Patch: What’s the plan for fixing the streets of South Pasadena?
Putnam: The theoretical plan is this: We need to redo our water lines, our sewer lines and our streets. So what we’re working on and have been working on as a city is outlining a plan for rebuilding our water and sewer lines and repaving our streets. What you don’t want to do is repave a street and then next year go back and trench the street up for a water line or sewer line and have a patch in the middle of it if you can avoid it. So we’re working on coordinating our work so that we can do the underground work and then do the streets.
Patch: The advocates for fixing the streets by using money from the reserve fund argue that if it’s not done now the cost is going to double in 10 years.
Putnam: That’s always been the case. But then again, the question is can you do it efficiently? That’s the problem we’ve gotten into with the water rates. It’s these same people serving on commissions who proposed a $40 million bond issue to redo our water system all at one time when we did not have the people available to do $40 million worth of projects. So we sold $40 million worth of bonds, put the money in the bank—by law we’re restricted in where we can put the money, so we’re getting less than 1 percent interest. But the interest rate on our bonds is between 3 and 4 percent. So we have spent millions of dollars in interest costs because we floated too many bonds too fast.
Patch: It would seem pretty simple to foresee something like that, wouldn’t it?
Putnam: One would think so. But again, it’s a question of whether you’re financially sophisticated or not financially sophisticated.
Patch: Didn’t the city manager at the time point out that there wasn’t enough staff to oversee the work?
Putnam: The staff at the time said that they did have the staff available to oversee the work. And I questioned it at that time because when we were talking about street improvements we were told that we were contracting out our inspection services. People were always complaining about staffing levels, and yet when it came time to float the bonds, they said, Oh no, we’ve got enough people in the water department to oversee the rehab of the water facilities. Again, I questioned it and was told that the opposite was the case.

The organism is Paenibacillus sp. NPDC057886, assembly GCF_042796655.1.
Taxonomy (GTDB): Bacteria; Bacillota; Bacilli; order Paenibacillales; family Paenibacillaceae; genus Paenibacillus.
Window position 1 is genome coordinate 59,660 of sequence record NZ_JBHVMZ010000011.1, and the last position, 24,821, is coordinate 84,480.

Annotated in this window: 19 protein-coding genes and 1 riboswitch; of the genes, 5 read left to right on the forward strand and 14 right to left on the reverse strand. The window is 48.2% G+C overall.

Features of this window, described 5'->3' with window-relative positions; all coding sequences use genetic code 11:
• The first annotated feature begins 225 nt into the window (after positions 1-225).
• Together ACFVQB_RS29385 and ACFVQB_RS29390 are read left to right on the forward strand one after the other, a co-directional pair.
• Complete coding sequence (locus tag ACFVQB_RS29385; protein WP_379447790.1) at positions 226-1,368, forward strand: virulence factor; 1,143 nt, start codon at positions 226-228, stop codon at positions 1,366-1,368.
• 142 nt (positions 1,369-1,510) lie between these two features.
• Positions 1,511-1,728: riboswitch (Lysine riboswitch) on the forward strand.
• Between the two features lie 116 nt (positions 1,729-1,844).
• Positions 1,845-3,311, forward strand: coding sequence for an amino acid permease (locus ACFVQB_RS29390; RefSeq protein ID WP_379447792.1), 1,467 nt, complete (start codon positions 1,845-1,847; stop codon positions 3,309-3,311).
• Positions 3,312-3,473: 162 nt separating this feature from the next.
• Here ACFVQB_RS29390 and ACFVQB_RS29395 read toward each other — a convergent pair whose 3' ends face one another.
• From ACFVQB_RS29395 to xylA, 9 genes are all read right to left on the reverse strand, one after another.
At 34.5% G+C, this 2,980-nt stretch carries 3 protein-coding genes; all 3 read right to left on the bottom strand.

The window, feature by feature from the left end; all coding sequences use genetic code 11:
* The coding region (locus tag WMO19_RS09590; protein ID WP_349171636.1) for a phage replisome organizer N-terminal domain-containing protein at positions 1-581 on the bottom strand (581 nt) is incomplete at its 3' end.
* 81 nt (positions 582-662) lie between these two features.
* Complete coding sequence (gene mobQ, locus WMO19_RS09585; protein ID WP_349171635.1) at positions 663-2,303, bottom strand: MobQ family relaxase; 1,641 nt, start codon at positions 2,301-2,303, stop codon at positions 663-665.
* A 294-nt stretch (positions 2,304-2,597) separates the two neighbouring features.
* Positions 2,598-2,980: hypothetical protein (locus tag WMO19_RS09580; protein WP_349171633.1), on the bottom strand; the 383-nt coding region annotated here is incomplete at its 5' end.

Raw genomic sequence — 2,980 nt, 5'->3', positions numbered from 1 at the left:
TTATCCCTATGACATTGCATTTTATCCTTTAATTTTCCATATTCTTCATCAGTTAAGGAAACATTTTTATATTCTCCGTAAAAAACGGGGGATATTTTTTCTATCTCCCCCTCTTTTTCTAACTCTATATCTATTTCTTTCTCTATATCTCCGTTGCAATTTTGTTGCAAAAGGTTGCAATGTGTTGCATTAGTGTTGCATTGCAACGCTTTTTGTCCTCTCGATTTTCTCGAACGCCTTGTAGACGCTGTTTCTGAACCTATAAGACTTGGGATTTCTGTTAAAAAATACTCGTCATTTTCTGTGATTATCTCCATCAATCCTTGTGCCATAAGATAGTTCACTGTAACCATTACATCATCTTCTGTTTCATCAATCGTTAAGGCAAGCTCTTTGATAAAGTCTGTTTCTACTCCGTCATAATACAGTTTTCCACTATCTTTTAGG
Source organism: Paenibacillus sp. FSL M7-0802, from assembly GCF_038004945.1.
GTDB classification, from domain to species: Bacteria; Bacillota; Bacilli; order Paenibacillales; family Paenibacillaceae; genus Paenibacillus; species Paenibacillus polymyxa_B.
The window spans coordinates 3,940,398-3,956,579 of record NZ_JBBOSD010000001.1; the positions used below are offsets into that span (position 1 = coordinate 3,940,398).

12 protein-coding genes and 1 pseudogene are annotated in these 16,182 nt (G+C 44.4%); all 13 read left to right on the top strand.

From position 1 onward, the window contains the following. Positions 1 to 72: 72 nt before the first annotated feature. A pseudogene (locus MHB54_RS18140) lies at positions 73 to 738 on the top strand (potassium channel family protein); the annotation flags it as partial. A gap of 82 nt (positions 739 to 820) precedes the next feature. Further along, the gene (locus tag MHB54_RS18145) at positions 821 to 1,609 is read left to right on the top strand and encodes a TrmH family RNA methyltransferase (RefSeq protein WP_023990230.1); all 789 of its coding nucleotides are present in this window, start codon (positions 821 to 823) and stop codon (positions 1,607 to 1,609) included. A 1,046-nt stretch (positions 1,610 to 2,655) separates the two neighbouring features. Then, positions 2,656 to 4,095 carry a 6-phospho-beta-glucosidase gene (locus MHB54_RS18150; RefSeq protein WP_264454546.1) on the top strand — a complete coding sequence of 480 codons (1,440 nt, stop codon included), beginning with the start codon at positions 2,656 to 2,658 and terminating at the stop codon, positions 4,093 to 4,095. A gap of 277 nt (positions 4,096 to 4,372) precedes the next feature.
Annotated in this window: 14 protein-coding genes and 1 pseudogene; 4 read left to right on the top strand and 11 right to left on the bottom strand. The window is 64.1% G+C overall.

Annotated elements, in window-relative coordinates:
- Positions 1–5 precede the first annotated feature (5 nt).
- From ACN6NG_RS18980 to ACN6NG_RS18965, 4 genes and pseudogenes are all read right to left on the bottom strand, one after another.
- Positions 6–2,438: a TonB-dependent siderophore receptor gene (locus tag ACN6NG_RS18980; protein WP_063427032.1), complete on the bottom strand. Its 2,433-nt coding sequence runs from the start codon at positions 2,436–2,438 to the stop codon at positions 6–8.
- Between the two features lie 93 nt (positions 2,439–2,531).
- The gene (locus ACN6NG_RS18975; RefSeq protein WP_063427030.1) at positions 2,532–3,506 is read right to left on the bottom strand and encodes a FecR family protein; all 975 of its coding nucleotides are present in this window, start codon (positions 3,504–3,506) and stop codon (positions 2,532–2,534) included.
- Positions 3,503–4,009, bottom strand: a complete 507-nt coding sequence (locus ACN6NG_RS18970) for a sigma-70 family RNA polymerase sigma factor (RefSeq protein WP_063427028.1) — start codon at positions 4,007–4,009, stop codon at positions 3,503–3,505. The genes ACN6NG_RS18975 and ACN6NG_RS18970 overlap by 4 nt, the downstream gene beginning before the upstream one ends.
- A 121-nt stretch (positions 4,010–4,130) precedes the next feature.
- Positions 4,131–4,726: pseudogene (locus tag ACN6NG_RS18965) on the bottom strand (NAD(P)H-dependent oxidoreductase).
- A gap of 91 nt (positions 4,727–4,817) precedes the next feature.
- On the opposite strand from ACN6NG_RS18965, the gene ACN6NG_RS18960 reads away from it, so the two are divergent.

I always have a questioning view of everything because accountability in government is a very difficult thing. If you’ve ever watched me at a city council meeting, you will see that people talk frequently—people from staff or even from the public—that We need to do this or They need to do that. And my point always is, I don’t want to hear We. I don’t want to hear They. I want to hear a name. I want to know who is going to be accountable for this.
Patch: How would you describe your political persuasion?
Putnam: I can tell you how others have described me: Someone with liberal leanings and conservative tendencies.
Patch: Do you think that’s accurate?
Putnam: I thin that’s pretty accurate. I think most people know that I look at each issue on its own merits and then try to reach a good decision for the city based on that issue. People like to predict where a person’s going to come out. They say this person is a liberal democrat or that person is a conservative republican or middle-of-the-road. I think I’m not as predictable as many other people not because I’m haphazard but because I’m analytical.
Patch: What would you say is the Number One issue before South Pasadena today and what would you do to address it if you’re reelected?
Putnam: The most important issue in my mind is always the 710. The surface route may be dead but the project is not dead and we have a lot of work do to in the years to come. We now know our city is not going to be torn in half. What we’re looking at now is the possibility of something underground and all of the different issues that that entails. So we have a lot of issues to look at and a lot of issues to do deal with.
And the 710, by the way, I don’t see it raising its ugly head until 2014 or 2015. Probably 2014—they (Caltrans) are supposed to finish the environmental impact statement next year. But since they always run behind, we never know when that’s going to be. But that’s going to be a significant step coming up.
Other than that, I’d say the most problematic thing facing the city is infrastructure and how to pay for it. Everybody agrees there is a need [for infrastructure]—there are differences in view about how to pay for it. We’re going to have to explore a number of alternatives in the next few years because the revenue options are very limited. The thing I see as being the most significant is what hard choices we’re going to be willing to make as a city. Because just like a family, you can’t have everything. If you want to have Direct TV with HBO and Showtime, you may have to give up eating out once or twice a month.
Our city is going to have to make those same choices. If we’re going to decide that we’re going to fix our ailing infrastructure, which I think we have to do, we’re going to have to look at where that money can come from.
Patch: What would you say is the biggest source of waste in city spending?